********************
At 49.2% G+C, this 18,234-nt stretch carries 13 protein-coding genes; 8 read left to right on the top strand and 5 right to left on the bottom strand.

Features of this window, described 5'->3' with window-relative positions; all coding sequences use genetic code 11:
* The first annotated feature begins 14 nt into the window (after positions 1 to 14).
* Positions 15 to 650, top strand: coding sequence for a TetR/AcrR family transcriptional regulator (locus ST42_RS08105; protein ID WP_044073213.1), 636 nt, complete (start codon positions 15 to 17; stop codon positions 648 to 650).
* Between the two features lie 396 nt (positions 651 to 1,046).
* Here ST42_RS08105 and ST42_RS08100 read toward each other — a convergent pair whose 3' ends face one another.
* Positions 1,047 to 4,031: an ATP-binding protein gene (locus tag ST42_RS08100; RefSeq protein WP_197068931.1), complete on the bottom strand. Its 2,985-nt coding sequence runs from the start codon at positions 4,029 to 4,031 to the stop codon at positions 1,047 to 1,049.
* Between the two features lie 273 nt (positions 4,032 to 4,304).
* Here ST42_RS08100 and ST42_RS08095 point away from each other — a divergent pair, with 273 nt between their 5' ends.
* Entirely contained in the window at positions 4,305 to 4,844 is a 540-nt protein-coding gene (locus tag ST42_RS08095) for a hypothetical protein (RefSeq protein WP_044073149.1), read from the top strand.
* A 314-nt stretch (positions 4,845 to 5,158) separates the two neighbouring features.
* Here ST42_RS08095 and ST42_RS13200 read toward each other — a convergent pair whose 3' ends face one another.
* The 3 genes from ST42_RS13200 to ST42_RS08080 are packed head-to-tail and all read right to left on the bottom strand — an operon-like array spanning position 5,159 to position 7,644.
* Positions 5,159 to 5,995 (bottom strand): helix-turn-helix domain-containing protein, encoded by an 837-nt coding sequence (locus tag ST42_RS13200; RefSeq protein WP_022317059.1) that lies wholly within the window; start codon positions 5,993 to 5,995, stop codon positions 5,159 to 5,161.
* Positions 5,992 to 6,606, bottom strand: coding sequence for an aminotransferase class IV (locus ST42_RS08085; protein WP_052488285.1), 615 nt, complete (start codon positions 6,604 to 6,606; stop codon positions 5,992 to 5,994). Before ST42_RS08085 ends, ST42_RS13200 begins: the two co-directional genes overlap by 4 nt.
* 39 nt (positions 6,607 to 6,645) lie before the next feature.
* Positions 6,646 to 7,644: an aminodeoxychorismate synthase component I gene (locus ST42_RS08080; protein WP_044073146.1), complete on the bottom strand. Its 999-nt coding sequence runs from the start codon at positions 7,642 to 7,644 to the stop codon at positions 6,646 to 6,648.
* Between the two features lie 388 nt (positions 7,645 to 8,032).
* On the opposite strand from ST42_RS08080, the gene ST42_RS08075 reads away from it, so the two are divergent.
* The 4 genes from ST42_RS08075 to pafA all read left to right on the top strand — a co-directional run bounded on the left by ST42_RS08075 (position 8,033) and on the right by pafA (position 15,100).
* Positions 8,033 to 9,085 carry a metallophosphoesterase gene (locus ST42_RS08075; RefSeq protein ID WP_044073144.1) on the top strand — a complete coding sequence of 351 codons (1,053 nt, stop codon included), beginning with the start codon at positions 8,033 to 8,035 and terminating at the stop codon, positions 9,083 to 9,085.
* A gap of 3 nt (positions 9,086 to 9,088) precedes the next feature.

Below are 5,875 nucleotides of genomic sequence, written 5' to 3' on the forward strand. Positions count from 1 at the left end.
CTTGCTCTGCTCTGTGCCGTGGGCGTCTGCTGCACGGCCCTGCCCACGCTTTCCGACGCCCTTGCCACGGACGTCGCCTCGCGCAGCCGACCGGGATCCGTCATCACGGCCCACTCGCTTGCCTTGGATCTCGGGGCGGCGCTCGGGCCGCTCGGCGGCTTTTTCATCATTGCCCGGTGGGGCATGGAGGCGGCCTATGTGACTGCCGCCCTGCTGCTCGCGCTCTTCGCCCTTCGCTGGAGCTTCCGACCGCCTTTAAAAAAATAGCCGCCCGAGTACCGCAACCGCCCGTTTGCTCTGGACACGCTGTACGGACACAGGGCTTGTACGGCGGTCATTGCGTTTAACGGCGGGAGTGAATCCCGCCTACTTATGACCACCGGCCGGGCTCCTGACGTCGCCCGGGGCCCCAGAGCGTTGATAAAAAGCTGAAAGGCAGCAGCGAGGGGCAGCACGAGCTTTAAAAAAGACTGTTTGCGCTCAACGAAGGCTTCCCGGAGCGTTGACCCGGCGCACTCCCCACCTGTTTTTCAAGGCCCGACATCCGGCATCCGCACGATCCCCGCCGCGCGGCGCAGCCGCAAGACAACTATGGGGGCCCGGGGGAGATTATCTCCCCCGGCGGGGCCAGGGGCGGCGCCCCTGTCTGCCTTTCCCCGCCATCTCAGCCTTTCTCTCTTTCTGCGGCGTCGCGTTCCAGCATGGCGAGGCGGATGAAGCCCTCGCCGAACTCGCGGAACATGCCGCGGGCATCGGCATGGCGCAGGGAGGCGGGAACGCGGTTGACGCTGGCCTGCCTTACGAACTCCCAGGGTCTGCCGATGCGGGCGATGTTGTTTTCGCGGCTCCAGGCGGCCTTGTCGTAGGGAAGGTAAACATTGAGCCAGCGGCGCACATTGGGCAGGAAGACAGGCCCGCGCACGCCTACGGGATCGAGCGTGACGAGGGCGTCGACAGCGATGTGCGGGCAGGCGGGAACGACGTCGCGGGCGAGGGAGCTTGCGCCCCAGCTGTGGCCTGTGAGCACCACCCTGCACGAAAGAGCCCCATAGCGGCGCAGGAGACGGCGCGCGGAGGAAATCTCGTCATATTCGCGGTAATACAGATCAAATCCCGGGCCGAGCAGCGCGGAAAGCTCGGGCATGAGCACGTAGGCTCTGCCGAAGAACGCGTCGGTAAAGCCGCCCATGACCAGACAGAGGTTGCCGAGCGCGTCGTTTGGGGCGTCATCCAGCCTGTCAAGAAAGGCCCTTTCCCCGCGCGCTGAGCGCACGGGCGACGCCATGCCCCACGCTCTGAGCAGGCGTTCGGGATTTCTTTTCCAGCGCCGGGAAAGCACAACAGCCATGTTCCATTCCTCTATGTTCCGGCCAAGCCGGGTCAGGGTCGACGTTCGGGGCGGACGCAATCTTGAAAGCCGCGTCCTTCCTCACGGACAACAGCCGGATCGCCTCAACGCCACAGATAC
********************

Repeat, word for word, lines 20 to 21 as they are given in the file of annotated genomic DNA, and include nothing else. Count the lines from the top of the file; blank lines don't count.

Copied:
* The 4 genes from ST42_RS08075 to pafA all read left to right on the top strand — a co-directional run bounded on the left by ST42_RS08075 (position 8,033) and on the right by pafA (position 15,100).
* Positions 8,033 to 9,085 carry a metallophosphoesterase gene (locus ST42_RS08075; RefSeq protein ID WP_044073144.1) on the top strand — a complete coding sequence of 351 codons (1,053 nt, stop codon included), beginning with the start codon at positions 8,033 to 8,035 and terminating at the stop codon, positions 9,083 to 9,085.